Portobello stroganoff, dairy or pareve
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FoodPerfect for 'meatless Mondays'

Portobello stroganoff, dairy or pareve

This stroganoff goes well with pappardelle pasta or over wide egg noodles.

Portobello stroganoff (Photo by Jessica Grann)
Portobello stroganoff (Photo by Jessica Grann)

Portobello stroganoff makes a beautiful vegetarian weeknight dinner. The mushrooms are filling and give you a meaty flavor that offsets the sour cream nicely.

You can make this recipe pareve by choosing vegan sour cream instead of dairy sour cream. It’s nice to have options, but I prefer this dish made with real sour cream.

This stroganoff goes well with pappardelle pasta or over wide egg noodles.

Add this to your list of recipes for “meatless Mondays”!

Portobello stroganoff
Serves 2-3, but can be easily doubled

Ingredients:
3 8-ounce packages (24 ounces) of small-cap portobello mushrooms, washed and chopped
1 large yellow onion, diced
2-3 large cloves of garlic, minced
¼ cup olive oil, divided
3 tablespoons all-purpose flour
1½ cups vegetable broth, or water with 1 teaspoon of mushroom- or pareve beef-flavored consommé powder
½ teaspoon kosher salt, plus more to taste
¼ teaspoon black pepper
1 tablespoon of fresh or 1 teaspoon of dried thyme
½ cup sour cream or vegan sour cream
Grated Parmesan cheese, optional
Fresh chopped parsley, for garnish

Serve over pappardelle or wide egg noodles

Wash the mushrooms well and trim off the dead end of the stem. You can use the entire mushroom unless the stems are very woody (stringy.) In that case, remove the stems entirely and only chop the mushroom caps. You can cut the caps into thin slices or dice them. Diced mushrooms cook more quickly than large slices.

In a large pot, boil enough water to cook a half-pound of pasta.

In a large sauté pan, add 2 tablespoons of the olive oil and turn the heat to medium. Allow the oil to warm for a minute or two before adding the diced onion to the pot. Stir well and sauté for 10 minutes or until the onions are just starting to brown. If the onions are cooking too quickly, adjust the heat and stir them every minute or two.

Add the additional 2 tablespoons of olive oil to the pan and all of the mushrooms, stirring them well to get them evenly coated with oil.

Sprinkle with about 1 ⁄ 2 teaspoon of kosher salt and sauté the mushrooms for about 20 minutes, or until they are soft and can be pierced with a fork, and the cooking liquid from the mushrooms has cooked off.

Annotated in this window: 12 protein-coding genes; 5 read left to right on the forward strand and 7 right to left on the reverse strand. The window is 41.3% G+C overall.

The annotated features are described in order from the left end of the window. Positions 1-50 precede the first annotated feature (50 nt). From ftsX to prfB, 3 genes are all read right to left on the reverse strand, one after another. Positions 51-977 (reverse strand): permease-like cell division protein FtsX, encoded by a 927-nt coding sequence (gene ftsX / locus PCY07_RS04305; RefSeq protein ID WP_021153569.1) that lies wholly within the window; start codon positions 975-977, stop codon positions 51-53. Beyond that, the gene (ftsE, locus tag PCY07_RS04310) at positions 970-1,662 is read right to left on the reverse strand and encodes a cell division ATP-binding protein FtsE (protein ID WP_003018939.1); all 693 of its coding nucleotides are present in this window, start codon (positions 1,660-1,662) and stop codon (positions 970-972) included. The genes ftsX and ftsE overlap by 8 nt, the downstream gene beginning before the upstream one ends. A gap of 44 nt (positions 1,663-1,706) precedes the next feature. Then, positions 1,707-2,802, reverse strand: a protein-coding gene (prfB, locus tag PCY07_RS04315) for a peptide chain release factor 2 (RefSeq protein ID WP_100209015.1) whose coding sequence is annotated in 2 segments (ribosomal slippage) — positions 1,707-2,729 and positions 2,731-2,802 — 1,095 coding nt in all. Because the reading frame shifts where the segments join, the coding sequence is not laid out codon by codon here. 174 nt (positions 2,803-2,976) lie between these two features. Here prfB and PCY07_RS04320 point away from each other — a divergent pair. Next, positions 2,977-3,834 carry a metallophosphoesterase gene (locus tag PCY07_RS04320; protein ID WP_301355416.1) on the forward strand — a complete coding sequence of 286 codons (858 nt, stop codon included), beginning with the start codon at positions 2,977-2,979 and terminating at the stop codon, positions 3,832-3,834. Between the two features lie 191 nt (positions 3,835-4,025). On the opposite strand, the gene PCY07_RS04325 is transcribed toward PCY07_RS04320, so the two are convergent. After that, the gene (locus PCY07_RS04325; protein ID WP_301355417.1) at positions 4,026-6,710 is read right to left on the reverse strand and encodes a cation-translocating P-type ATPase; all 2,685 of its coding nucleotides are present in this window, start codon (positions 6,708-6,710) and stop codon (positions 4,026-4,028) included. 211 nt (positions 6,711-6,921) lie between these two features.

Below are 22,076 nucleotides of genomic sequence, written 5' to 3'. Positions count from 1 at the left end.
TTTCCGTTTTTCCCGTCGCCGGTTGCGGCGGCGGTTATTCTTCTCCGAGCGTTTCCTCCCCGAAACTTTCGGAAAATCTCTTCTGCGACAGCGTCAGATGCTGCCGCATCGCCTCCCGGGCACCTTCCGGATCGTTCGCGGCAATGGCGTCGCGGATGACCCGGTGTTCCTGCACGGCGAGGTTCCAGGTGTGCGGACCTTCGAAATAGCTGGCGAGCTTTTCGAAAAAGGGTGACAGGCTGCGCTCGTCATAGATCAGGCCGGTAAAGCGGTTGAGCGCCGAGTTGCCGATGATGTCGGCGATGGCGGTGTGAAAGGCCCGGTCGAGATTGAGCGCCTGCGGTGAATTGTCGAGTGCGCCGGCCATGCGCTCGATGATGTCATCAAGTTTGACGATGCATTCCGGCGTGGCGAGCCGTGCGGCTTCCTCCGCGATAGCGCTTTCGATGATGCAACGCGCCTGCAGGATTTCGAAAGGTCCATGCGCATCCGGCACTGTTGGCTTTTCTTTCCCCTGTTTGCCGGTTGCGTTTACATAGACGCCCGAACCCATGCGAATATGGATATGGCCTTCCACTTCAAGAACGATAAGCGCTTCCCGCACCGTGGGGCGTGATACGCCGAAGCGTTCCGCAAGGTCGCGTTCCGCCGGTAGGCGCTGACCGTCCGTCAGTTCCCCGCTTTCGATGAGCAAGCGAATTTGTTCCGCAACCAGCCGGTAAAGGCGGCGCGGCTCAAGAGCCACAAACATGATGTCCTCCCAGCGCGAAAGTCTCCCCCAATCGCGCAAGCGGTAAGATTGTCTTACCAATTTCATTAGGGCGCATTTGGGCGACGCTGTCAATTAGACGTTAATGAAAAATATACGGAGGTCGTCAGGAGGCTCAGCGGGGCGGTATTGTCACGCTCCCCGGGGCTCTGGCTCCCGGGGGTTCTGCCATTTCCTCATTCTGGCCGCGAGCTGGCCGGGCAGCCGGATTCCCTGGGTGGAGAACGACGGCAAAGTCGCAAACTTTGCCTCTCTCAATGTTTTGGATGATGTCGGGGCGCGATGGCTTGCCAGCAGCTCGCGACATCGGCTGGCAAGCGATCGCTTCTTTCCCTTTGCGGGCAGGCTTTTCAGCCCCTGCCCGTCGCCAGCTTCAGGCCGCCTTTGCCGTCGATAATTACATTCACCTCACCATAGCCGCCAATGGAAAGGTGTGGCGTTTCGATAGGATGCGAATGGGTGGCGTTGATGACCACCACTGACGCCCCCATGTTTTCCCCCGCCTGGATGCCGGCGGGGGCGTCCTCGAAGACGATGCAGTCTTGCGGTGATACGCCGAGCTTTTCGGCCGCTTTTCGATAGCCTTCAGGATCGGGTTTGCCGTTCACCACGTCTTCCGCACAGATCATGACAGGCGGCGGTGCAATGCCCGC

Make a small well in the middle of the pan and add a touch of oil, then put the garlic and spices into the oil.

After 15 seconds, stir the garlic, thyme and pepper into the oil in small circles. As the garlic becomes fragrant, you can stir it completely into the mushrooms. I like to sprinkle this mixture with a little more salt and allow it to cook for another 2-3 minutes before adding the flour.

Add the flour to the pan and stir immediately and quickly, coating the mushrooms in the flour.

Add 1½ cups of broth (or water with consommé) to the pan and stir it until the flour is dissolved. The liquid will start to thicken. When you see consistent bubbles coming up in the sauce, stir the mushrooms well and take the pan off of the heat.

Stir in the sour cream, checking to see if it needs more salt or pepper, and cover until the pasta is finished cooking.

You can strain the pasta and serve the stroganoff on top, or you can combine the pasta into the stroganoff. If you would like to mix it before serving, you can scoop the cooked noodles directly from the cooking liquid with a strainer and add them to the mushrooms. I usually add about ¾ of the noodles and a small ladle of cooking water to help the ingredients combine, then stir in the remaining noodles.

I serve this in bowls, and it’s amazing topped with grated Parmesan cheese and a little bit of fresh parsley for color.

Bonus: You can make this recipe as is, and add 2 cups of whole milk in place of the broth and sour cream to make a beautiful, thin and milky portobello soup.

Enjoy and bless your hands! PJC

Jessica Grann is a home chef living in Pittsburgh.

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